In addition to celiac disease, COUR is looking to develop treatments for peanut allergy and multiple sclerosis, and to expand their offerings to other autoimmune conditions, said John J. Puisis, president and chief executive officer of COUR.

    Read more in ScienMag.com

    User Feedback

    Recommended Comments

    WOW!  I would LOVE for this to work!  I have a 'bucket list' of glutenous foods that I've been building in case I make it to 90 years old.  At that point I've decided I will indulge in all of these foods that I've been missing for so many years.   If I live to be 90, I figure I've already beaten the odds so why continue to deprive myself?  If the science in this article works ... I won't have to wait until I'm 90 and I won't have to eat all of those foods together!  I can eat them as a treat from time to time instead of in one sitting. ?

    Link to comment
    Share on other sites

    Join the conversation

    You are posting as a guest. If you have an account, sign in now to post with your account.
    Note: Your post will require moderator approval before it will be visible.

    Add a comment...

    ×   Pasted as rich text.   Restore formatting

      Only 75 emoji are allowed.

    ×   Your link has been automatically embedded.   Display as a link instead

    ×   Your previous content has been restored.   Clear editor

    ×   You cannot paste images directly. Upload or insert images from URL.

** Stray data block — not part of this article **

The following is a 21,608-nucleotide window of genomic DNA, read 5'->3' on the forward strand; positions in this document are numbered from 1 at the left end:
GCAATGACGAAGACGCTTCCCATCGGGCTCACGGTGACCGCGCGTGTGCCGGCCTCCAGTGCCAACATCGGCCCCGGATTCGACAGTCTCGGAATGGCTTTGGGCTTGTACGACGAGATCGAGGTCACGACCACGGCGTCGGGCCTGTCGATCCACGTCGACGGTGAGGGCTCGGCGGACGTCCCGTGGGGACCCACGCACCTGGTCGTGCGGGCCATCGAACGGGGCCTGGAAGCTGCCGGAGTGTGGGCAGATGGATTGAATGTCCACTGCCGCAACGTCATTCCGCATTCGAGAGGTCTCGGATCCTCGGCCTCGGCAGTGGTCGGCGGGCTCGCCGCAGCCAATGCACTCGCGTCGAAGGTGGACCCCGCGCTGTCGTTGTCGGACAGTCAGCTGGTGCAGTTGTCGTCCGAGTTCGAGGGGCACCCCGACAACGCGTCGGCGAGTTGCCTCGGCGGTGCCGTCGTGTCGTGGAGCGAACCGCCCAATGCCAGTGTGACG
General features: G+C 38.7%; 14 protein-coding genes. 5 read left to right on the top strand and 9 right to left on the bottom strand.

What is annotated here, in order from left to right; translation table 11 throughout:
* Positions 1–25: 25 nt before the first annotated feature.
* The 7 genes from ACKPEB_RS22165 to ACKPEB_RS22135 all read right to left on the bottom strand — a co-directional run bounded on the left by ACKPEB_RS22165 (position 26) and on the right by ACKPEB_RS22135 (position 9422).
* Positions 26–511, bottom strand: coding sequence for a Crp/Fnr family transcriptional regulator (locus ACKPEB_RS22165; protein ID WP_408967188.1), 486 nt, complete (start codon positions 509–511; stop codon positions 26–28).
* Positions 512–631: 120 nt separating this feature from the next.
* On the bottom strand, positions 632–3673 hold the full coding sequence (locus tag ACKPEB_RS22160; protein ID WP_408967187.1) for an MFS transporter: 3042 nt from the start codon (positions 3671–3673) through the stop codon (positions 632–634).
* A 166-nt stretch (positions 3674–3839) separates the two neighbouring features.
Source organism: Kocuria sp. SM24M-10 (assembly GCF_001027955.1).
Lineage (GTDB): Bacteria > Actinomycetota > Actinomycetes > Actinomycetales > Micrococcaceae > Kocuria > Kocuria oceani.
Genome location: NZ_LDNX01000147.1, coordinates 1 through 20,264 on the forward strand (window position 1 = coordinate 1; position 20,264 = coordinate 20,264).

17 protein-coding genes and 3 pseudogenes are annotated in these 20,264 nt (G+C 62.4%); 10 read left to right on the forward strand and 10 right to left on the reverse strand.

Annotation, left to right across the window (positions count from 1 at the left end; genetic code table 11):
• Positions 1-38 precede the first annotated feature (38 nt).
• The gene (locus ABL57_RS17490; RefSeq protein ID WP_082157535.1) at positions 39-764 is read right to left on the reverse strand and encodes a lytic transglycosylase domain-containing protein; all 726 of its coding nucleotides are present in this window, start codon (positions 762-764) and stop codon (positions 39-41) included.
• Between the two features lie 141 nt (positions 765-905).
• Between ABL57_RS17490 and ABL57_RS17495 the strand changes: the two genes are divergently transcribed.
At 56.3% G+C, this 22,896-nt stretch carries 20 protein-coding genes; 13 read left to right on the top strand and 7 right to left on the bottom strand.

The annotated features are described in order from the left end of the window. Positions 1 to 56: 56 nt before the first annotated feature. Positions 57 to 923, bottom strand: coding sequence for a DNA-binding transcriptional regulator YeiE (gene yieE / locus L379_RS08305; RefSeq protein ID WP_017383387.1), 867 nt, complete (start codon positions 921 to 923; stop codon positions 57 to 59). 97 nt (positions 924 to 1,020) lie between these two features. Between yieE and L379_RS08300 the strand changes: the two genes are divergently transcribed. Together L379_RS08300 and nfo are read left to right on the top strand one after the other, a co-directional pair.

• About Me

    Jefferson Adams

    Jefferson Adams is Celiac.com's senior writer and Digital Content Director. He earned his B.A. and M.F.A. at Arizona State University, and has authored more than 2,500 articles on celiac disease. His coursework includes studies in science, scientific methodology, biology, anatomy, medicine, logic, and advanced research. He previously served as SF Health News Examiner for Examiner.com, and devised health and medical content for Sharecare.com. Jefferson has spoken about celiac disease to the media, including an appearance on the KQED radio show Forum, and is the editor of the book "Cereal Killers" by Scott Adams and Ron Hoggan, Ed.D.

  • Celiac.com Sponsor (A17):
    Celiac.com Sponsor (A17):

    Celiac.com Sponsors (A17-m):

  • Related Articles

    Jefferson Adams
    Celiac.com 02/05/2018 - TIMP-GLIA, a new nanoparticle-based celiac disease treatment currently under development by Cour Pharmaceuticals, has received Fast Track Designation from the US Food and Drug Administration (FDA). Phase 1 studies to assess the safety and tolerability of TIMP-GLIA are currently underway in the United States.